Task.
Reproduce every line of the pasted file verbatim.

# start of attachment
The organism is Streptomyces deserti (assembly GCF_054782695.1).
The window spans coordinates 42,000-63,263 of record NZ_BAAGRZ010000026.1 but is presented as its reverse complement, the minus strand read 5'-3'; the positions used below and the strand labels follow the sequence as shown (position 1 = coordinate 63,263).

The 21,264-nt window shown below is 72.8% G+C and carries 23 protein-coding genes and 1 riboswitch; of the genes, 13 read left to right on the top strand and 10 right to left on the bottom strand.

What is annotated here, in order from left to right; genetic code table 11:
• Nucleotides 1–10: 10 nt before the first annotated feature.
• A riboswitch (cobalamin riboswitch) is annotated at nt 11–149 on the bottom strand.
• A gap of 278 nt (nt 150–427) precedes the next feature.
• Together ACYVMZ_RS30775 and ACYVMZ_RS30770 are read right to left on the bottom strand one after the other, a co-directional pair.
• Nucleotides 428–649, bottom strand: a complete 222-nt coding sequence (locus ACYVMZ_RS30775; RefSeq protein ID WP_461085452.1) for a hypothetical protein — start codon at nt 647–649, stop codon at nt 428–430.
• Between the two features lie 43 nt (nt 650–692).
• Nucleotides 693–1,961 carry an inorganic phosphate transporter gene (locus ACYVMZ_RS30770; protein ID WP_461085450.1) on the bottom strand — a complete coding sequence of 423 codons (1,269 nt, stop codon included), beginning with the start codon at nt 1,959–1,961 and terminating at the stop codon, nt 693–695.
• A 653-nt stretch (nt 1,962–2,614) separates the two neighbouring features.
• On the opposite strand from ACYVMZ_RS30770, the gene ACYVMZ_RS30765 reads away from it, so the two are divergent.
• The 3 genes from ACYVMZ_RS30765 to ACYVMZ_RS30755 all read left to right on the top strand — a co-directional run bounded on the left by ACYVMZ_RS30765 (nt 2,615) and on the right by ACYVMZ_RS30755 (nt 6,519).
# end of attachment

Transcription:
The organism is Streptomyces deserti (assembly GCF_054782695.1).
The window spans coordinates 42,000-63,263 of record NZ_BAAGRZ010000026.1 but is presented as its reverse complement, the minus strand read 5'-3'; the positions used below and the strand labels follow the sequence as shown (position 1 = coordinate 63,263).

The 21,264-nt window shown below is 72.8% G+C and carries 23 protein-coding genes and 1 riboswitch; of the genes, 13 read left to right on the top strand and 10 right to left on the bottom strand.

What is annotated here, in order from left to right; genetic code table 11:
• Nucleotides 1–10: 10 nt before the first annotated feature.
• A riboswitch (cobalamin riboswitch) is annotated at nt 11–149 on the bottom strand.
• A gap of 278 nt (nt 150–427) precedes the next feature.
• Together ACYVMZ_RS30775 and ACYVMZ_RS30770 are read right to left on the bottom strand one after the other, a co-directional pair.
• Nucleotides 428–649, bottom strand: a complete 222-nt coding sequence (locus ACYVMZ_RS30775; RefSeq protein ID WP_461085452.1) for a hypothetical protein — start codon at nt 647–649, stop codon at nt 428–430.
• Between the two features lie 43 nt (nt 650–692).
• Nucleotides 693–1,961 carry an inorganic phosphate transporter gene (locus ACYVMZ_RS30770; protein ID WP_461085450.1) on the bottom strand — a complete coding sequence of 423 codons (1,269 nt, stop codon included), beginning with the start codon at nt 1,959–1,961 and terminating at the stop codon, nt 693–695.
• A 653-nt stretch (nt 1,962–2,614) separates the two neighbouring features.
• On the opposite strand from ACYVMZ_RS30770, the gene ACYVMZ_RS30765 reads away from it, so the two are divergent.
• The 3 genes from ACYVMZ_RS30765 to ACYVMZ_RS30755 all read left to right on the top strand — a co-directional run bounded on the left by ACYVMZ_RS30765 (nt 2,615) and on the right by ACYVMZ_RS30755 (nt 6,519).